Announcing Bulletproof Ajax

When I wrote DOM Scripting, I can’t say it was the most pleasant experience. I found the act of writing to be quite laborious. As anyone who has written a book will tell you, it’s a hell of a lot of work.

But then when the book was finished and I finally held it in my hands, I experienced a great feeling of satisfaction. Once the reviews started coming in — mostly more than favourable — I felt even better. Before too long, I had almost forgotten the pain that had gone into writing the thing in the first place.

It was while I was in this vulnerable state of the newly-chuffed author at last year’s South By SouthWest that I was wined and dined by a charming representative from New Riders. Before I knew it, I found myself agreeing to write another book, one about Ajax this time.

Once the contract was signed, I was back behind my laptop staring at a blank Word document. That’s when I started remembering the pain of writing the first book. Bugger.

Fast forward to today. I’m done. The book is called Bulletproof Ajax and it will be released in one month’s time.

As yet, I don’t have a physical copy in my hands but already I’ve got that warm glow of achievement. I’m really, really pleased with how the book has turned out.

Now, here’s the thing: I think that people will either love this book or hate it. I didn’t write a typical programming book. Instead, the book has a strong sense of narrative and a distinctive tone of voice. I’m hoping that this will appeal to a lot of people but I expect it’s equally likely that it will put other people off.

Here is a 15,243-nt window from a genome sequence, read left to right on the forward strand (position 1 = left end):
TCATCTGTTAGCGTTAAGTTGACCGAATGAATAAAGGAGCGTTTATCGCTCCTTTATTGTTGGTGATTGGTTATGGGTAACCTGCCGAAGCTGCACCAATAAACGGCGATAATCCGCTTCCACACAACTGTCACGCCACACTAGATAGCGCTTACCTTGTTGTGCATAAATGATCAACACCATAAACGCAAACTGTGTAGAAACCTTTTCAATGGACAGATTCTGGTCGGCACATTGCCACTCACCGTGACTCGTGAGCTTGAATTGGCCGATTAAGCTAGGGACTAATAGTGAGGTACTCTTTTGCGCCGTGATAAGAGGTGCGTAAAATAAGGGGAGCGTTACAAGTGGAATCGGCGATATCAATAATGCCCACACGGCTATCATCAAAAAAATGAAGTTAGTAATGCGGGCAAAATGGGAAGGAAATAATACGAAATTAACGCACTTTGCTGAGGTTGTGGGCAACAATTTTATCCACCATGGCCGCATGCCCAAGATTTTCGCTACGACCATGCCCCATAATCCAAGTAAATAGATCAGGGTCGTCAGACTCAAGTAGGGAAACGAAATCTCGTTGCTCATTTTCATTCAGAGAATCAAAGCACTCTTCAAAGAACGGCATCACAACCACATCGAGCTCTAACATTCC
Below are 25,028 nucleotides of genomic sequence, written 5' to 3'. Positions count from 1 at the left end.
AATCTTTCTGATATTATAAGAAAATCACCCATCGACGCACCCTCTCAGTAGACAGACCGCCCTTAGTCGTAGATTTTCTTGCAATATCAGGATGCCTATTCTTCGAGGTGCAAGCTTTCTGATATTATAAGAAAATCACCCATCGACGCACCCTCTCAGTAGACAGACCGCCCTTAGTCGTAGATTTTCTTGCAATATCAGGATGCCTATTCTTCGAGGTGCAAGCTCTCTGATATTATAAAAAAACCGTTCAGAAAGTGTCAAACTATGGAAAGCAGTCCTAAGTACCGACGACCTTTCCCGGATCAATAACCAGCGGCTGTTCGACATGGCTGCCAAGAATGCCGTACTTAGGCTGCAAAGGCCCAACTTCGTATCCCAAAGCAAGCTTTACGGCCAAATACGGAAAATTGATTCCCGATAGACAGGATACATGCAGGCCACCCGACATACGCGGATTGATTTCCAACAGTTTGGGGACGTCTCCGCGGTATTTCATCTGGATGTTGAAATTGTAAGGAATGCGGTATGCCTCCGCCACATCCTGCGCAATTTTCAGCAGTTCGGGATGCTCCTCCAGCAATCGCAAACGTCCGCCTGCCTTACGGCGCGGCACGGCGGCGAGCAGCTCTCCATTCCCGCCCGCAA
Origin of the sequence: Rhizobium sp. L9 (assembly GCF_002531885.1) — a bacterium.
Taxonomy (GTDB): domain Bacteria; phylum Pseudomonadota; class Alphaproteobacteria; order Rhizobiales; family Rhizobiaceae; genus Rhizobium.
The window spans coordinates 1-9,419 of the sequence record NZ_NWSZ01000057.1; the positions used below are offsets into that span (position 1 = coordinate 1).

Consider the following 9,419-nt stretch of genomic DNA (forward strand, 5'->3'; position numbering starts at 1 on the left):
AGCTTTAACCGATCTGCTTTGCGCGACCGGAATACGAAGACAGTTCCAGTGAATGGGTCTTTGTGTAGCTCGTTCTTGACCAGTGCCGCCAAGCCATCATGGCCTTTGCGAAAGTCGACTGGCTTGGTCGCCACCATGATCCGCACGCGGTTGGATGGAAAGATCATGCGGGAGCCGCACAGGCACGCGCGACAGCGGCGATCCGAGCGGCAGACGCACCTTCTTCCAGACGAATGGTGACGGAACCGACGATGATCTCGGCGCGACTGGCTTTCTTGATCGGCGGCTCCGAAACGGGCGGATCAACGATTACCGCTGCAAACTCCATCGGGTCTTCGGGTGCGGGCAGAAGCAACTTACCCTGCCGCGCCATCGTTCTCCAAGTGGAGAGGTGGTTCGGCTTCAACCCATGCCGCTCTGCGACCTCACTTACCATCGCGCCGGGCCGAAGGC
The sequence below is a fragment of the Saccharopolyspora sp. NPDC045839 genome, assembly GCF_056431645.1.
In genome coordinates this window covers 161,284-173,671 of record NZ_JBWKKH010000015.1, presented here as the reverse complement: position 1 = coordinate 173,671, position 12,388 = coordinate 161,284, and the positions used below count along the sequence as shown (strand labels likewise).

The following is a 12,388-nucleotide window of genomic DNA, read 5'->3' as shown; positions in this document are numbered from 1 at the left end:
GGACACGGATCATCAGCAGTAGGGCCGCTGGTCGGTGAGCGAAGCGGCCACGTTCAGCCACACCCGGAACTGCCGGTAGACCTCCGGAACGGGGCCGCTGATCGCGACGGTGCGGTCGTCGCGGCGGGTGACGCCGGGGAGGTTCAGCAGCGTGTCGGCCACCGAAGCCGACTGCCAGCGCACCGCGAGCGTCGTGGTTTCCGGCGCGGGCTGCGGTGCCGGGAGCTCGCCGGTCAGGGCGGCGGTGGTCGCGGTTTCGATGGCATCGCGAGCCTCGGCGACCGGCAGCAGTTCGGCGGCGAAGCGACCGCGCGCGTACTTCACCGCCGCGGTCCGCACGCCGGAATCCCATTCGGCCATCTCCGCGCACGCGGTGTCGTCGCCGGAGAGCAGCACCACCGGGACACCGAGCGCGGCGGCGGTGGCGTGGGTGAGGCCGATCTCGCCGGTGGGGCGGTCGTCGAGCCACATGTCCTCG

I wouldn’t have written this book if I didn’t feel there was a need for it. On the face of it, another book on Ajax doesn’t seem to be filling a niche. After all, there’s no shortage of Ajax books out there. But most of those Ajax books are written for programmers. Generally they’re aimed at server-side programmers well-versed in a “proper” programming language like Java, and who must now come to grips with JavaScript.

Bulletproof Ajax is different. It’s aimed at front-end developers and designers: the kind of people who are already well-versed in web standards; CSS, (X)HTML, and maybe a dab of JavaScript. But it’s certainly not aimed at hardcore programmers.

Just to be clear: this book is not a cookbook of code. Yes, there is code in there to illustrate the concepts but it’s the concepts that are really important. The code is meant simply as a starting point. I go into far more detail on the design challenges and philosophical implications of Ajax. That’s why I think people will either love this book or hate it.

Personally, I love it… but then I may be a little bit biased—like a parent talking about how special their child is.

I’ve created a website to go with the book. It’s got the introduction, the table of contents and the code samples. Rather than start up yet another blog, I’m going to continue talking about Ajax and JavaScript on the DOM Scripting blog and then pull in the latest entries on the front page of the Bulletproof Ajax site.

Oh, by the way, about the title… I have Dan’s blessing. I just thought it was such a great adjective to apply to my approach to Ajax that it fit like a glove. So minus points for originality but plus points for accuracy.

Bulletproof Ajax is available to pre-order from Amazon. Some of the details listed on the Amazon page have been plucked from thin air and will get updated soon: the book is closer to 200 pages than 300.

If the release date listed on Amazon is correct, then the book will be available just in time for Valentine’s day so you can go ahead and get a book on Ajax for that someone special in your life. XMLHttpRequest is a geek’s best friend.

Have you published a response to this? :

Previously on this day

16 years ago I wrote Shooting the band

I spent the wee hours of last night honing my Photoshop chops.

18 years ago I wrote The Lord of the Rings : The Fellowship Of The Ring

I’m going to chime in pretty late in the day with my thoughts on The Fellowship Of The Ring.

18 years ago I wrote "Google effect" reduces need for many domains

Here’s an upbeat article from Dan Gillmor.